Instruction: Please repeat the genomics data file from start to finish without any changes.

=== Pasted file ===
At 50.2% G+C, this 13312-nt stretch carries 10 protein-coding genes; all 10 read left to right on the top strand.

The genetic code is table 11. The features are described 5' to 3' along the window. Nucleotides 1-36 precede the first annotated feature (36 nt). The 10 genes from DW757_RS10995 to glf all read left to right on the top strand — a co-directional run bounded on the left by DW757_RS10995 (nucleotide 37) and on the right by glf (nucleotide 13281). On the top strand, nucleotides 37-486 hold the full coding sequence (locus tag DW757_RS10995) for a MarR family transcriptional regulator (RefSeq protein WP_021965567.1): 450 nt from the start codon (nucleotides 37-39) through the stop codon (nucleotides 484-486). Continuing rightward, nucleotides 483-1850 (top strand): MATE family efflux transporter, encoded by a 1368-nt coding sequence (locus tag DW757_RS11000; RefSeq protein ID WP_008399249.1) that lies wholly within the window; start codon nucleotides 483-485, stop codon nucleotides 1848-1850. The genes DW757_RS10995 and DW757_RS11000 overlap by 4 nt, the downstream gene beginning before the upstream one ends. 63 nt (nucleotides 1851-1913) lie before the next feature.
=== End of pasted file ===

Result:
At 50.2% G+C, this 13312-nt stretch carries 10 protein-coding genes; all 10 read left to right on the top strand.

The genetic code is table 11. The features are described 5' to 3' along the window. Nucleotides 1-36 precede the first annotated feature (36 nt). The 10 genes from DW757_RS10995 to glf all read left to right on the top strand — a co-directional run bounded on the left by DW757_RS10995 (nucleotide 37) and on the right by glf (nucleotide 13281). On the top strand, nucleotides 37-486 hold the full coding sequence (locus tag DW757_RS10995) for a MarR family transcriptional regulator (RefSeq protein WP_021965567.1): 450 nt from the start codon (nucleotides 37-39) through the stop codon (nucleotides 484-486). Continuing rightward, nucleotides 483-1850 (top strand): MATE family efflux transporter, encoded by a 1368-nt coding sequence (locus tag DW757_RS11000; RefSeq protein ID WP_008399249.1) that lies wholly within the window; start codon nucleotides 483-485, stop codon nucleotides 1848-1850. The genes DW757_RS10995 and DW757_RS11000 overlap by 4 nt, the downstream gene beginning before the upstream one ends. 63 nt (nucleotides 1851-1913) lie before the next feature.